Adults who spent more time sedentary, even if they engaged in light or moderate-to-vigorous physical activity, had lower structural integrity in the white matter of the hippocampus, a region important for memory and learning.
Lead researcher Agnieszka Burzynska, a postdoctoral researcher at the University of Illinois, and her team publish their findings in the journal PLOS ONE.
Past studies have associated physical activity among older adults with reduced cognitive decline. In 2012, research from the University of Scotland in the UK found that seniors who had high levels of physical activity had fewer problems with memory and thinking skills, while a 2013 study claimed exercise is beneficial for the cognitive functioning of dementia patients.
The researchers say that such outcomes may be a result of improved structural activity within the white matter of the brain. "However," they add, "little is known about the associations of different levels of physical activity, sedentary behavior and cardiorespiratory fitness with the integrity of aging white matter."
Avoiding 'subjective' and 'imprecise' monitoring using accelerometers
With this in mind, Burzynska and her team monitored the physical activity levels of 88 participants aged 60-78 who were healthy but deemed "low-fit."
The researchers note that past research has required participants to self-report their exercise levels, but they say this is "subjective" and "imprecise." In this study, the team asked subjects to wear accelerometers on their hip for 7 consecutive days during all waking hours, except for when they were bathing or swimming.
This allowed the team to consistently monitor participants' engagement in physical activity, as well as their sedentary behavior, "so it's not what they say they do or what they think they do, but we have measured what they are actually doing," says Burzynska.
The participants also underwent brain imaging that showed the structural integrity of white matter and displayed the presence of any white matter lesions - areas of dead cells that form clumps. These lesions are common in seniors, occurring in around 95% of adults aged 65 and over. But the team notes that their early onset or fast accumulation can lead to brain dysfunction.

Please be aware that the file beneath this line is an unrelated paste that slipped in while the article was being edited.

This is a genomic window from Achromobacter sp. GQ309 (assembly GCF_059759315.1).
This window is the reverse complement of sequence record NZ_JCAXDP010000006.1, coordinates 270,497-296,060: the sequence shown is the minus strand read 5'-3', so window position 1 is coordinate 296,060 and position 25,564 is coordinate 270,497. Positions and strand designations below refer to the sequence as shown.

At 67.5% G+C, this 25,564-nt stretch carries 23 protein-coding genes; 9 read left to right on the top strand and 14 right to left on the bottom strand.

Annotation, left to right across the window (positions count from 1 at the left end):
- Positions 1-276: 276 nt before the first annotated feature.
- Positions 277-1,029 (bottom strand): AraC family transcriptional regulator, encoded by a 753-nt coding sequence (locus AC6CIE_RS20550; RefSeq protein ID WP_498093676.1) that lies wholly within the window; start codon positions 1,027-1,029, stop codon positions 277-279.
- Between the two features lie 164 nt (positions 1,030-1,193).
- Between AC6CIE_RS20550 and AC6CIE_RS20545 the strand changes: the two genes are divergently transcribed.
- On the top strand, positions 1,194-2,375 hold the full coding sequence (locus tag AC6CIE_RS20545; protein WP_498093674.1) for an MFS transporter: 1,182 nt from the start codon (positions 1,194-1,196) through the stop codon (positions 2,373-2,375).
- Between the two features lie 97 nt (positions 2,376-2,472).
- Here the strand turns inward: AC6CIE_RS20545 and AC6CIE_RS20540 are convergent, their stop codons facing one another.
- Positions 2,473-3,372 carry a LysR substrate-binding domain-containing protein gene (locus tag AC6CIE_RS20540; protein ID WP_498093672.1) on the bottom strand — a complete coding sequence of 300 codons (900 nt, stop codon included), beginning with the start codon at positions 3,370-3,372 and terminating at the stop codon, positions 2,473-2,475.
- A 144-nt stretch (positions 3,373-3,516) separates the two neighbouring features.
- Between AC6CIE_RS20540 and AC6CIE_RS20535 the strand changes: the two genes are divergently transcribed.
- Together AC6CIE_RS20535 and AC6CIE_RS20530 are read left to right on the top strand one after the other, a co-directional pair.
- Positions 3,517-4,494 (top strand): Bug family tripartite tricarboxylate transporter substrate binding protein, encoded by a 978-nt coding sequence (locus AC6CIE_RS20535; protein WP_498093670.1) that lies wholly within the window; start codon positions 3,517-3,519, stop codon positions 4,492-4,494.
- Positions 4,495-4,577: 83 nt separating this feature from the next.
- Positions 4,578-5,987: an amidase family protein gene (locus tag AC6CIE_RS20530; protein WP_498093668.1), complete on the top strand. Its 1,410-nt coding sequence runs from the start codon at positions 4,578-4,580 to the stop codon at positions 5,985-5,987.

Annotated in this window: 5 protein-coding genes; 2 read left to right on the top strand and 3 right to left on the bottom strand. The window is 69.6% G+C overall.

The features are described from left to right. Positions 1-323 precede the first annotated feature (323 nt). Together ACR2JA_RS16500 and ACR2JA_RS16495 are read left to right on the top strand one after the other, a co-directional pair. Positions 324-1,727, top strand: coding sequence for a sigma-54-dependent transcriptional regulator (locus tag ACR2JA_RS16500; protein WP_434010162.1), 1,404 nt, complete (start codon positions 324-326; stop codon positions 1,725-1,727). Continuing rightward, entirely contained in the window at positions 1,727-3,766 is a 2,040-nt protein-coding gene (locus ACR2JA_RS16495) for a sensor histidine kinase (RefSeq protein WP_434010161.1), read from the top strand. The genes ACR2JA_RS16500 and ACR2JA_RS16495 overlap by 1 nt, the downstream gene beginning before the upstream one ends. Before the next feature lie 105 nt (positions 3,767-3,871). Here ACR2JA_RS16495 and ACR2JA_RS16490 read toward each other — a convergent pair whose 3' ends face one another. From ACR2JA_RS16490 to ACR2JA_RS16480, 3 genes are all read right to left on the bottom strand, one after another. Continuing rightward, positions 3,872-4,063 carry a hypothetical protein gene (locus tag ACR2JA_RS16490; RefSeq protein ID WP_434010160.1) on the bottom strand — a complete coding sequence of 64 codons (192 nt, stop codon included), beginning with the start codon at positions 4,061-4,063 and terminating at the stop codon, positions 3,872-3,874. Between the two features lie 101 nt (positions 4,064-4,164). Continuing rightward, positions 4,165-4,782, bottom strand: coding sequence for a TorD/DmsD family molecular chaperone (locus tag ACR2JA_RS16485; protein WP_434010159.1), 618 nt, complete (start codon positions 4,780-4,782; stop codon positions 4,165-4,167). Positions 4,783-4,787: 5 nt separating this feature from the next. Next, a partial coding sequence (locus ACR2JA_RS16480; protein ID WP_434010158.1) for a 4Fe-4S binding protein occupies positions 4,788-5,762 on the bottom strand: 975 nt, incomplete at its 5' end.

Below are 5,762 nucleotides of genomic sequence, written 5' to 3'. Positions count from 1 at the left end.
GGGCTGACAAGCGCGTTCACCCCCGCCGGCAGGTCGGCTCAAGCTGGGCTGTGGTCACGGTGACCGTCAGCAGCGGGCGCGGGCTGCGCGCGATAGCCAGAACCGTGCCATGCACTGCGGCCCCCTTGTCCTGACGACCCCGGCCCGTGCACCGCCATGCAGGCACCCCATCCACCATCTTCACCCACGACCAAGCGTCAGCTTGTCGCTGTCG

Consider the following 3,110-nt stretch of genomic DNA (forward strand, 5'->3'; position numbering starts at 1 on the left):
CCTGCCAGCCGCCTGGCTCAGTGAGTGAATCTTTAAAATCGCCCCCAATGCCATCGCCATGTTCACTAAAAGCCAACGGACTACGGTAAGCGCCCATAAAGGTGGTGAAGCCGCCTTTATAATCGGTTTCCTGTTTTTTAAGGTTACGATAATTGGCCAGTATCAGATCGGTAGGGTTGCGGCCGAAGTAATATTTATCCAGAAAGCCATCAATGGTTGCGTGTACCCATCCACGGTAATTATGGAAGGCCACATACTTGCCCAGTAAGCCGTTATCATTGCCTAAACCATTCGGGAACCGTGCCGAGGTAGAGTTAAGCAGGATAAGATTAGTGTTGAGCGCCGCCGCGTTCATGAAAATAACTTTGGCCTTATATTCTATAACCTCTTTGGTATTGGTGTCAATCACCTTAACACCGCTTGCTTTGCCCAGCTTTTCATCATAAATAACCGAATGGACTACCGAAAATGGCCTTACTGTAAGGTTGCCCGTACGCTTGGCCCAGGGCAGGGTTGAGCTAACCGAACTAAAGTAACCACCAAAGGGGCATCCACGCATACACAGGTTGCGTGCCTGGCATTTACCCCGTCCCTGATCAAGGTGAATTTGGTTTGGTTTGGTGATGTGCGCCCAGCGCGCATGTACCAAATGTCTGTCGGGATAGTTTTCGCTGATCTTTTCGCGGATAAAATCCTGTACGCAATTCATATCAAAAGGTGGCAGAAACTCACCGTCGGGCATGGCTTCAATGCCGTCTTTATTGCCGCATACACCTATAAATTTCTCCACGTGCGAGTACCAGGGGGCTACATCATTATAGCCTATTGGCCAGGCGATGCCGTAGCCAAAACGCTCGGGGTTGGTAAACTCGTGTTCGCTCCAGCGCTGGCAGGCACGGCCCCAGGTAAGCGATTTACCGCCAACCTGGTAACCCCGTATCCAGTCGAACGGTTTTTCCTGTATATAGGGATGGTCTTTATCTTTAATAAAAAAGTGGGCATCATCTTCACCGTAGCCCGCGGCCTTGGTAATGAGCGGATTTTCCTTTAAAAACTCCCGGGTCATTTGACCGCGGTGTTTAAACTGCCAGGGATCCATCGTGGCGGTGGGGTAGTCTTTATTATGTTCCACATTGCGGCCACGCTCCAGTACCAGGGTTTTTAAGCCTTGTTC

Sedentary behavior, despite physical activity, 'can be detrimental to the brain'
Results of the study revealed that participants who engaged in moderate-to-vigorous physical activity had fewer white matter lesions than those who engaged in low-level physical exercise.
Adults who frequently engaged in light physical activity, however, had greater structural activity in the white matter of the temporal lobes, which play an important part in memory, language, sight and hearing.
But perhaps most interesting was that adults who spent more time sedentary, even if they engaged in light or moderate-to-vigorous physical activity, had lower structural integrity in the white matter of the hippocampus, a region important for memory and learning.
Explaining what this finding means, Burzynska says:
"It suggests that the physiological effect of sitting too much, even if you still exercise at the end of the day for half an hour, will have a detrimental effect on your brain. We hope that this will encourage people to take better care of their brains by being more active."
The team says their findings support health recommendations for adopting an active lifestyle in older age and pave the way for further research into the link between bodily fitness and white matter integrity.
Physical activity in seniors may not only have benefits for the brain. Medical News Today recently reported on a study claiming that for older women, exercise reduces the risk of arrhythmia - irregular heartbeat.